Opinion: Scrappage – why we must not make the same mistakes again

  • Scrappage may come back to help stimulate the UK car market
  • This time around it could be used to help stimulate EV sales
  • Parkers Editor Keith Adams has one wish – not to make the same mistakes as last time

2009 Scrappage saw a lot of classic cars fall victim to the scheme

The return of a government-backed car scrappage scheme is looking highly likely given the painful drop in new car sales that the industry has suffered in the wake of the Coronavirus (COVID-19) pandemic. Severe social restrictions left dealers closed and buyers unable to go out to buy new cars – which has led to devastation across the industry.

We've been following the slump in new car sales, and the numbers make sobering reading. In April, they were down 97% compared with last year, while in May, when some carmakers' online operations started to take-off, there was a bit of a lift. But not enough to avoid an 89% drop in overall sales. It gets worse – continuing social restrictions are set to last into the summer, and although dealers are now open for business, buyers may still be shy about getting out there and signing on the dotted line.

Clearly something needs to be done. Across all sectors of industry, government bailout packages are being rolled out to help keep the wheels of commerce turning while damaged buyer confidence returns. The car industry's UK shop window, the Society of Motor Manufacturers and Traders (SMMT) is already in discussions with the government, so we can expect to see an aid package being rolled out very soon. It needs to happen to keep the factories in business, the dealers open, and safeguard hundreds of thousands of jobs.

More focus on electric cars now

During the Coronavirus (COVID-19) period of restrictions, traffic levels dropped by more than 50% at its height, and many of us have seen the air quality in our towns and cities improve markedly. That alone seems to have increased interest in electric cars – and although the Top 10 bestsellers list has had some freakishly low numbers, it's been interesting to see the Tesla Model 3 as the UK's number one. Now, it would seem, is a good time to ensure that any new scrappage scheme introduced should be used to geared towards further stimulating sales of electric cars.

Getting older diesel-powered cars off the road is clearly a priority. I hope that the scrappage allowances are geared towards giving more to those trading Euro 4 and older diesels – we've all seen them chucking out black smoke – in order to improve air quality in built-up areas. Offer owners of diesels more for their cars and further extensions of the Plug-in Car Grant (PiCG), and a world of electric cars awaits.

But I have concerns, and I hope the industry and legislators learn from their mistakes. Back in 2009, in order to kickstart the car market, which has been damaged by the aftermath of the global banking crisis, it launched the car scrappage scheme. All new car sales could be subsidised to tune of £1,000 (which the manufacturers matched to bring it up to £2,000 in total), if an old car was traded-in.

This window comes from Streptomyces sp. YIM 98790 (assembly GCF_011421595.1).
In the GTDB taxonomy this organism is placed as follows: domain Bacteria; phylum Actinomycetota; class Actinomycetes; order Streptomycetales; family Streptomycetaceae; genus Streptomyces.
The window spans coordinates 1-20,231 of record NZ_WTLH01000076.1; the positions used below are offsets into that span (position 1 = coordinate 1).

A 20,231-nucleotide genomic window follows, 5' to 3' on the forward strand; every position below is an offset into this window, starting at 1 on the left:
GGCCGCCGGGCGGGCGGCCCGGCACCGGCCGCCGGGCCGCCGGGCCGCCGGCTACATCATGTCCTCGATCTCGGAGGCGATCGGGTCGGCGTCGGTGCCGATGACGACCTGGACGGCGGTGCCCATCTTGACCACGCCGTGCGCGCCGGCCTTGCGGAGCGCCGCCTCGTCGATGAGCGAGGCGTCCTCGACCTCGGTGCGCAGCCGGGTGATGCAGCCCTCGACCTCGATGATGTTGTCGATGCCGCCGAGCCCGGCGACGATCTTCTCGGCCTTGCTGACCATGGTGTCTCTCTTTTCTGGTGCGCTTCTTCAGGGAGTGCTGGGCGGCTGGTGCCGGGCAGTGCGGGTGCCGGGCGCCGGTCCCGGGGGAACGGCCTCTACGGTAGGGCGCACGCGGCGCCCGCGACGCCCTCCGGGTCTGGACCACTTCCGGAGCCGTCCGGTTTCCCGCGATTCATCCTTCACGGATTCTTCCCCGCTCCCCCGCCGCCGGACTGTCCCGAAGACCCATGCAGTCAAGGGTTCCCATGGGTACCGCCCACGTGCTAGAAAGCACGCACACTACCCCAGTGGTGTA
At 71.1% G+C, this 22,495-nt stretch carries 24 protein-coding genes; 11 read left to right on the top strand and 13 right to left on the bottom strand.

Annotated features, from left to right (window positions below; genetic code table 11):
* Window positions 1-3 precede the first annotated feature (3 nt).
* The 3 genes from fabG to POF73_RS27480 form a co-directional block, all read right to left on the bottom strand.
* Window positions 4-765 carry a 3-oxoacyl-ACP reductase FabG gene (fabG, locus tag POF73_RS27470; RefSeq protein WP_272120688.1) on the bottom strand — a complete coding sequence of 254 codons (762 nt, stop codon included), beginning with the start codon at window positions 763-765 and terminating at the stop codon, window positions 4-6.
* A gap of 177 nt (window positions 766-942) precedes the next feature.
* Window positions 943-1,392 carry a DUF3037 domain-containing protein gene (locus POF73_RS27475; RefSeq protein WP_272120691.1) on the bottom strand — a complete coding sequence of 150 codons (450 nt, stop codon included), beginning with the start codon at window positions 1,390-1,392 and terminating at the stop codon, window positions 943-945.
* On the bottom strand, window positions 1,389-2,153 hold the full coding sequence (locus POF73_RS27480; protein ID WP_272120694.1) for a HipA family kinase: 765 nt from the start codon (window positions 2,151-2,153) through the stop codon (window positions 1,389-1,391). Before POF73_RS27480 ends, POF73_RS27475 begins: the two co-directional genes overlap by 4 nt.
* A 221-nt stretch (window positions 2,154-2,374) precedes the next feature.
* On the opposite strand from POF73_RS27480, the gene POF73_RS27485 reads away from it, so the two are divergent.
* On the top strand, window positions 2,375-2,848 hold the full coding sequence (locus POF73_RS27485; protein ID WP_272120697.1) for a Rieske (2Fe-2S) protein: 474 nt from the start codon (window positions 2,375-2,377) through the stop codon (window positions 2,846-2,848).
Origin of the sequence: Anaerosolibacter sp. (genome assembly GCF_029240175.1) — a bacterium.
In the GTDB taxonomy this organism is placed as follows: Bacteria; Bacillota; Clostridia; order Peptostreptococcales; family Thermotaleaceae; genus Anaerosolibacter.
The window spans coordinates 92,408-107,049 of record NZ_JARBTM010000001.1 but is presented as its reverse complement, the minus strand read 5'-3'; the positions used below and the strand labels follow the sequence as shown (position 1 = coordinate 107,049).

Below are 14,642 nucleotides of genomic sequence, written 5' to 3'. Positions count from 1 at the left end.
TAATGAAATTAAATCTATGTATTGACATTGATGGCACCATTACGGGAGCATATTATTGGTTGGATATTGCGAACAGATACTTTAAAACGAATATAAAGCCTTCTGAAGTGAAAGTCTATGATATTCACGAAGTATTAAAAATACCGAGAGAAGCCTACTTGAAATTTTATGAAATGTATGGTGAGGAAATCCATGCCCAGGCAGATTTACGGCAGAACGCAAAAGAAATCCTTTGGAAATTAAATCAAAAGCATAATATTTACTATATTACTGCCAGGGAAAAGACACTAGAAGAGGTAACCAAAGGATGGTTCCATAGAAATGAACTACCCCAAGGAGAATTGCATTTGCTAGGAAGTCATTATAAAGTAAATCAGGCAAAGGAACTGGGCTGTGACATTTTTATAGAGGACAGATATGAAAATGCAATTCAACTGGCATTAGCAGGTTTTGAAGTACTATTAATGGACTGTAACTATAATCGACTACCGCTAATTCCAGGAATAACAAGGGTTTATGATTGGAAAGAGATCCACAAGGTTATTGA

2009 scheme took 390,000 old cars off the road

2009 scrappage scheme

The original scheme vowed to remove all cars part-exchanged on the scheme from the roads by ensuring they were marked as scrapped. All well and good. Except that what transpired was that many of the cars chopped in were still in fine fettle, with years of useful life ahead of them. Others were already considered classic cars, and as such, deprived the industry that supports them with potential new repair and running income.

Most criminally, the 2009 scrappage scheme saw these cars parked up in airfields across the land and left to moulder. They weren't recycled. They weren't torn down for parts, and worse than that – they weren't even destroyed on environmental grounds. In short, the 2009 scheme removed 390,000 cars off the road without offering the opportunity for them to be reused in any way, shape or form.

For the 2020 scrappage scheme, I make a few heartfelt pleas to the car industry and manufacturers alike. The main one being, don't make the same mistakes as before. We must not arbitrarily scrap all the traded-in cars on environmental grounds – many older cars make a minimal impact in terms of pollution, and many drivers still need a supply of older, cheaper secondhand motors to keep them mobile.

In 2020 will the traded-in cars be available for recycling?

So I just ask the following...

► Please consider this a guaranteed trade-in value rather than a scrappage scheme.

► Please incentivise scrappage for older diesels over and above perfectly usable petrol-powered cars.

► Please offer currently MoT'd petrol cars for resale – why deprive used-car buyers a potential source of perfectly good cars?

► Please consider the classic car movement – although classics account for less than 2% of all cars on the roads, their owners and the £7bn+ industry that supports them are hugely important. Make sure all cars older than 25 years of age are offered out for resale...

► ...and If you're going to scrap cars, make sure they are ones traded in without MoTs, and make sure that they are available to be used for parts to help keep other cars on the roads.

Thanks for reading, and if you agree or disagree with me, drop us a comment on the Parkers Facebook page, or let us know by email – feedback@parkers.co.uk.